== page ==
LINCOLN, Neb. (DTN) -- The Nebraska Legislature moved one step closer Thursday to a full floor debate on legislation that would give Nebraska farmers the right to repair their own equipment, as the judiciary committee voted Legislative Bill 543 out of committee.
The bill is labeled as a priority of state Sen. Tom Brandt of Plymouth, making the Nebraska Legislature the first legislature in the country to consider such a law.
The right to repair increasingly has become an issue in agriculture and other industries with state legislatures introducing bills in at least 32 states, including bills in 21 states in 2021. So far, however, similar bills in Florida, Kansas, Montana and other states have stalled.
Part of the issue is equipment manufacturers currently will not allow farmers the hardware or software needed to diagnose a problem, much less repair it. So, dealers must send their teams out to the field to diagnose a problem and likely order parts, then come back out to make the repairs. There may be other complications with repairs.
The current session of the Nebraska Legislature is scheduled to end March 31. The measure has the support of several state agriculture groups, including the Nebraska Farm Bureau, the Nebraska State Dairy Association, Nebraska Corn Growers Association, Nebraska Pork Producers, Nebraska Cattlemen, Nebraska Soybean Association and Nebraska Wheat Growers Association.
Brandt, who is also a member of the Nebraska Legislature's judiciary committee, introduced the bill to the committee in February 2021.
In September 2018, the Equipment Dealers Association, a trade and lobbying group that represents John Deere and other manufacturers, committed to make repair tools, software and diagnostics available to the public by Jan. 1, 2021.
Around the time Brandt introduced the Nebraska bill, U.S. Public Interest Research Group released a report entitled "Deere in the Headlights." The group, also known as PIRG, said manufacturers had not lived up to their commitments to make that equipment available.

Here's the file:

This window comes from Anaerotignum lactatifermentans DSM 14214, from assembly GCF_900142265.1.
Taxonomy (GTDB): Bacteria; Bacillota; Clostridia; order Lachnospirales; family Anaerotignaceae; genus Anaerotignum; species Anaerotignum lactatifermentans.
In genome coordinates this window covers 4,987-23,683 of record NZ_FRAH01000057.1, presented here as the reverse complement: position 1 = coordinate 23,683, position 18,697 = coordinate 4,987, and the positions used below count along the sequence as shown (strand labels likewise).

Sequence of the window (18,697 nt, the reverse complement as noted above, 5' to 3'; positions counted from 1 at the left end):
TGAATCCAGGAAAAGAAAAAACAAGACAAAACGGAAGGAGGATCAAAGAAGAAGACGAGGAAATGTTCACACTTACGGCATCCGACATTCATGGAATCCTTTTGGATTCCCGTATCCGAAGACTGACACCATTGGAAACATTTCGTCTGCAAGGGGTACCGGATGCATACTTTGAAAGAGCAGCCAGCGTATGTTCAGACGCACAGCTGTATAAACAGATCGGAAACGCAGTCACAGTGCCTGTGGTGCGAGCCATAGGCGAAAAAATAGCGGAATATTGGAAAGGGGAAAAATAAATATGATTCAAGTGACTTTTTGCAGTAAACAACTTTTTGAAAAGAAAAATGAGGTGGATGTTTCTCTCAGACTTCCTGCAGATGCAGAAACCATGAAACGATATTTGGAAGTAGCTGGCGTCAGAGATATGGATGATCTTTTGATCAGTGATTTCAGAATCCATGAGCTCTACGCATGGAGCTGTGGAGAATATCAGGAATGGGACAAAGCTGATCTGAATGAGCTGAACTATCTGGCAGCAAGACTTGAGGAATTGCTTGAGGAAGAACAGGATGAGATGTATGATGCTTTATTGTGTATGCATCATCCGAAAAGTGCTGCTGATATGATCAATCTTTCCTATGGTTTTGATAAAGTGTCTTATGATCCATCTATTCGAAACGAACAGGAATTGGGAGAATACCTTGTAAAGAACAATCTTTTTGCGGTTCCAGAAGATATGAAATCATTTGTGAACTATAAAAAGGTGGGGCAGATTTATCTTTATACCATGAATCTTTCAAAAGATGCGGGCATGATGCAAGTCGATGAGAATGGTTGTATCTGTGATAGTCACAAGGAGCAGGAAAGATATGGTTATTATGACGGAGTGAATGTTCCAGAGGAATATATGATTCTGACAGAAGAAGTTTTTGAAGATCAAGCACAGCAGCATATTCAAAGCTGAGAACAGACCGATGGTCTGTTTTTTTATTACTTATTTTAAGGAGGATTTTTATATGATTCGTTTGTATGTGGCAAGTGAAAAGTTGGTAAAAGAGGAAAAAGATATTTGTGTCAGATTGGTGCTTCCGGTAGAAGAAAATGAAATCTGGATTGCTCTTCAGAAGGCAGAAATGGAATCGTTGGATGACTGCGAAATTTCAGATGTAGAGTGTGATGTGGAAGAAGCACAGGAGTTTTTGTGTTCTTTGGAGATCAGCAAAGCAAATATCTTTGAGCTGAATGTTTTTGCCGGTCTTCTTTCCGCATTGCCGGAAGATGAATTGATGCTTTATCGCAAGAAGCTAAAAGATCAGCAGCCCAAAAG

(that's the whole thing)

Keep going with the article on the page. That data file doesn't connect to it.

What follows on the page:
Earlier this week, with the support of the National Farmers Union and other ag groups, Sen. Jon Tester, D-Mont., introduced the "Agriculture Right to Repair Act" designed to give farmers and independent repair shops the ability to diagnose and repair their equipment.
The bill specifically would require manufacturers to make available to farmers and repair shops documentation, parts, software, or tools required to diagnose, maintain or repair their equipment.
The legislation would give farmers and independent repair shops the tools to disable and re-enable an electronic security lock or other security-related functions to proceed with diagnostics, repair or maintenance.
Among other things, Tester's bill would ensure parts are replaceable using commonly available tools without causing damage to equipment, or to provide specialized tools to owners or independent providers on "fair and reasonable" terms.
The legislation would give authority to the Federal Trade Commission to treat violations as an "unfair or deceptive" act.
Back in January, a North Dakota farm filed a class-action lawsuit alleging John Deere is violating the Sherman Act in not making diagnostic software available to farmers who want to repair their own equipment.
The lawsuit filed in the U.S. District Court for the District of Northern Illinois alleges John Deere has monopolized the repair service market for John Deere brand agricultural equipment with onboard central computers known as engine control units, or ECUs.
Forest River Farms in Forest River, North Dakota, asked for a trial by jury and wants the court to order John Deere to make the necessary software available to individual farmers and repair shops.
In addition, the lawsuit seeks damages for farmers who have paid for repairs from John Deere dealers beginning on Jan. 12, 2018, to the present.
Read more on DTN:
"Right-to-Repair Bill Offered in Senate," https://www.dtnpf.com/…
"Farm Sues John Deere for Repair Rights," https://www.dtnpf.com/…
Todd Neeley can be reached at firstname.lastname@example.org
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